In her letter to the Medical Superintendent, Head of the Department of Anaesthesiology, Dr Chandralekha asked the hospital head to review stock of life saving drugs which are used in emergency situations quite often.

As per the letter, Dr Chandralekha's husband recently developed severe urticaria all over the body after consuming the some drugs from the hospital's store.

As his condition worsened he was prescribed heavy doses of anti-allergic drugs. The treatment went on for five days.

"Despite giving such heavy doses of all anti-allergic drugs, response to the treatment was not satisfactory, rather negligible," she said in her letter.
In view of this, the treatment was reviewed and it was decided to stop one of the tablets and change the brand and the new drug was purchased from the market," she said.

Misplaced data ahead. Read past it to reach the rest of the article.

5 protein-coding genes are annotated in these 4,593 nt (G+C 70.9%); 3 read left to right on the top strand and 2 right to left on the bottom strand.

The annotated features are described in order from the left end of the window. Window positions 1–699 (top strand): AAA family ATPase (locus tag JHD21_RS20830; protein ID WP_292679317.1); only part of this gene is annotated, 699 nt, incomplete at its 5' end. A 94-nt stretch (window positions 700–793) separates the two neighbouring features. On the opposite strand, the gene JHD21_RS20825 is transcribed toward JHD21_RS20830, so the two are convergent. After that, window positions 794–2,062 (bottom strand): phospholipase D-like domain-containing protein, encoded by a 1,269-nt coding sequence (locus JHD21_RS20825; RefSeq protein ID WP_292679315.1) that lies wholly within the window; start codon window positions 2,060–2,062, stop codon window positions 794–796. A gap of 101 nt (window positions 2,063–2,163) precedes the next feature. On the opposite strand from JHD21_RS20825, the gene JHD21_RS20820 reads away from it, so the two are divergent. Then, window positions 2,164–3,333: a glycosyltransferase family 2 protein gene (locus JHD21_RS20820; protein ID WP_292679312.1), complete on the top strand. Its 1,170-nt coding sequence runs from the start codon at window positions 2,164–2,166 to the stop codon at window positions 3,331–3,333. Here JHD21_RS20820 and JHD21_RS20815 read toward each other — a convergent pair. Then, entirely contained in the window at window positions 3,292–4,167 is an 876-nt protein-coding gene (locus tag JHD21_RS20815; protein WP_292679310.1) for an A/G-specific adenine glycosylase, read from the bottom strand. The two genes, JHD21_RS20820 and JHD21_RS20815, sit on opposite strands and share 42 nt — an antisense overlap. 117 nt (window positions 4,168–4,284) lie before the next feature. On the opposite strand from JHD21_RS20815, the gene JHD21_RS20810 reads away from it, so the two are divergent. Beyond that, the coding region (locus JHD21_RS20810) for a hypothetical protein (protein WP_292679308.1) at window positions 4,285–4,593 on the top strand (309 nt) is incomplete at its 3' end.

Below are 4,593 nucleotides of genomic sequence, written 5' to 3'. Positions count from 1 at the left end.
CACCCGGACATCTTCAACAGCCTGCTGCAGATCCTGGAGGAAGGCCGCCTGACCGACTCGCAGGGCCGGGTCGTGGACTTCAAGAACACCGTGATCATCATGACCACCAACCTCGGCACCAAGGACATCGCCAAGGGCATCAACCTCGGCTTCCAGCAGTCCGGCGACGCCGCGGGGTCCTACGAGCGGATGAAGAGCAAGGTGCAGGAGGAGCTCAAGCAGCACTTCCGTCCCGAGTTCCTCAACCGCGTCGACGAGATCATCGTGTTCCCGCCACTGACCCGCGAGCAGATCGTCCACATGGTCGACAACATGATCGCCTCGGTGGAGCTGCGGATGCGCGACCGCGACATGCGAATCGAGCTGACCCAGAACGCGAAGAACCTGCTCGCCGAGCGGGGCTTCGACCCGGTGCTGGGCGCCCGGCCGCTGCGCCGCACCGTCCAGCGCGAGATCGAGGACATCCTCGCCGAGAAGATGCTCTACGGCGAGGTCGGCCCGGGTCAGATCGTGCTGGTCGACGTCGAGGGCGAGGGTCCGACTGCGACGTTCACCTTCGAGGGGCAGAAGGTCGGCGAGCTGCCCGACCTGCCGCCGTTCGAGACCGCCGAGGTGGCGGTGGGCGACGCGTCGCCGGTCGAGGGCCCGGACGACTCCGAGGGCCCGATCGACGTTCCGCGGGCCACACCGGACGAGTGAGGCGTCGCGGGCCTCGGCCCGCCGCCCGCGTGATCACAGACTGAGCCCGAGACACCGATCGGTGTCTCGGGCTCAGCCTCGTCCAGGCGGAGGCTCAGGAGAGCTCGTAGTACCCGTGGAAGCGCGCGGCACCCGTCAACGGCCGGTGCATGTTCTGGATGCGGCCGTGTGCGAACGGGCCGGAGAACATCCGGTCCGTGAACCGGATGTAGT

After that the condition of the patient started showing improvement. "The problem could be detected just because we are living in the campus, having pool of doctors around us watching patient personally," Chandralekha said.

"Samples are being sent to you duly signed by me, for review, and such spurious life saving drugs should be withdrawn and banned immediately. I am seriously concerned with the substandard life saving drugs,"," she said in her letter dated March 25.

According to the hospital sources, the samples have been sent for testing and one company has already been debarred.


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